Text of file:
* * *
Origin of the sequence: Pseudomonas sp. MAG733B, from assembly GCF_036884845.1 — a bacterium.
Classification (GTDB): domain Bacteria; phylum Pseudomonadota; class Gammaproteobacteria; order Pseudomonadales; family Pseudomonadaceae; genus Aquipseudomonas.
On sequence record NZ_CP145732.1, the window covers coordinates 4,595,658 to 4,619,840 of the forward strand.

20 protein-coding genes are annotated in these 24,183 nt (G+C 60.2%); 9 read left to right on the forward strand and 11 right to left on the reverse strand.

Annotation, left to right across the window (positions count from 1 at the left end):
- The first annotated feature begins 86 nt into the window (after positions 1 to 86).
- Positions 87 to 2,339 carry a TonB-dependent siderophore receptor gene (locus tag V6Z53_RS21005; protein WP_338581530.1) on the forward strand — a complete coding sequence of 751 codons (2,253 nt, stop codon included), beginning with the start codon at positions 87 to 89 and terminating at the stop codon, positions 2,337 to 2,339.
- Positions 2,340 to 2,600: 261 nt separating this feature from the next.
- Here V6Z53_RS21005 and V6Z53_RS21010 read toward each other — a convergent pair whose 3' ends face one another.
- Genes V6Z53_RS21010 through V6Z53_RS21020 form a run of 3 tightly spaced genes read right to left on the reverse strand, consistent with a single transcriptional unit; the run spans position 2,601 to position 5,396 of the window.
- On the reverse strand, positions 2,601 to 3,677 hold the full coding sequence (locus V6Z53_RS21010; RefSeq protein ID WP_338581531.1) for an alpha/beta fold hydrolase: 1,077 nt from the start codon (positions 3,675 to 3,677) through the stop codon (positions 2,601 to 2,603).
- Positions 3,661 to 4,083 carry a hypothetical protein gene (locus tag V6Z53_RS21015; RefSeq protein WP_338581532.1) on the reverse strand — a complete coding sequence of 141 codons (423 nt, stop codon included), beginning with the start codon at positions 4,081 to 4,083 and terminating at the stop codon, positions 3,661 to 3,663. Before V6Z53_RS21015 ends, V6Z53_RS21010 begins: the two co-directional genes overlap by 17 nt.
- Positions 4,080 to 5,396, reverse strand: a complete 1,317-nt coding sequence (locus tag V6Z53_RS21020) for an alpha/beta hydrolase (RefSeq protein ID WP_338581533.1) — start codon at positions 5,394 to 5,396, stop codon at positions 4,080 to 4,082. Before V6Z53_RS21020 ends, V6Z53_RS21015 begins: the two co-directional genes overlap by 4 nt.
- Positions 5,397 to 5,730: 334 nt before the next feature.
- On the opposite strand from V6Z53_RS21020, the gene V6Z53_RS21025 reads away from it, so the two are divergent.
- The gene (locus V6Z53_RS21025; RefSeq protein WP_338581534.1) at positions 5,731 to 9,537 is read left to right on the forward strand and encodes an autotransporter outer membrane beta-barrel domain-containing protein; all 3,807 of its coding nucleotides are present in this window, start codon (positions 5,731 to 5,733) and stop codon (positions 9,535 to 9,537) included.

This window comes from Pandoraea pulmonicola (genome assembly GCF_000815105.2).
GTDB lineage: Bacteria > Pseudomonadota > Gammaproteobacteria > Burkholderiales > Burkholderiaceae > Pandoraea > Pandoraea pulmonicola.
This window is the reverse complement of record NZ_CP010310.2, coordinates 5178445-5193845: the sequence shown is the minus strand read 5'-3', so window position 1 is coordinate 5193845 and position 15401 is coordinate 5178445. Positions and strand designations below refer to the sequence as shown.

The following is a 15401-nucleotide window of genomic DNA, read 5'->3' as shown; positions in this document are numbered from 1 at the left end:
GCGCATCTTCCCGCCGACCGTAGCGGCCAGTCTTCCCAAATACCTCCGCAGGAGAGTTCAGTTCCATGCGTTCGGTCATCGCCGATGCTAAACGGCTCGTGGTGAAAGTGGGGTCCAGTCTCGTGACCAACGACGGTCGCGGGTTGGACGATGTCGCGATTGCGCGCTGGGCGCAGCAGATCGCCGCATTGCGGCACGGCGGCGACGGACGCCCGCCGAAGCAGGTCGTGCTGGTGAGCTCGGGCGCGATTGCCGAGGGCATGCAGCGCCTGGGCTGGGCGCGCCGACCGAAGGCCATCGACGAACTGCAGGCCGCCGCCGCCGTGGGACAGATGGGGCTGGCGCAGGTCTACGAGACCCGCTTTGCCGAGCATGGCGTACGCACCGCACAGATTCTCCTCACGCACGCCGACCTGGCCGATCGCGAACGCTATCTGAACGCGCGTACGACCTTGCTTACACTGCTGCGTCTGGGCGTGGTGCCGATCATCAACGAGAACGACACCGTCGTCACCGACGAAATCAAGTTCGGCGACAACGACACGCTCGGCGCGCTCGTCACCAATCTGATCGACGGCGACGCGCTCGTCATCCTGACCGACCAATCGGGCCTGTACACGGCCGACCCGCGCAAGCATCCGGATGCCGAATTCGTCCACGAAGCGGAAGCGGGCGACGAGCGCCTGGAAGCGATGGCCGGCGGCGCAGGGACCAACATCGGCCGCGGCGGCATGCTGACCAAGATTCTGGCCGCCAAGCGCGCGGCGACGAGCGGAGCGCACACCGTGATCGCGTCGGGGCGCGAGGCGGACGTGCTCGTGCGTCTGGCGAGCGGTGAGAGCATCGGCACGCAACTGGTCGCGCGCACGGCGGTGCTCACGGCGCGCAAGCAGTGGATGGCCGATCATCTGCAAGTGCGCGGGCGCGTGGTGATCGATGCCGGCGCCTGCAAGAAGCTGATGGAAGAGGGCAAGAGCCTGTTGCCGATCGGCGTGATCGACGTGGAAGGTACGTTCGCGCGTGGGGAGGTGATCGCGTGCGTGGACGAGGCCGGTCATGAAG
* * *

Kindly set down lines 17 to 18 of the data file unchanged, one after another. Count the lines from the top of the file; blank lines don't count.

This window comes from Pandoraea pulmonicola (genome assembly GCF_000815105.2).
GTDB lineage: Bacteria > Pseudomonadota > Gammaproteobacteria > Burkholderiales > Burkholderiaceae > Pandoraea > Pandoraea pulmonicola.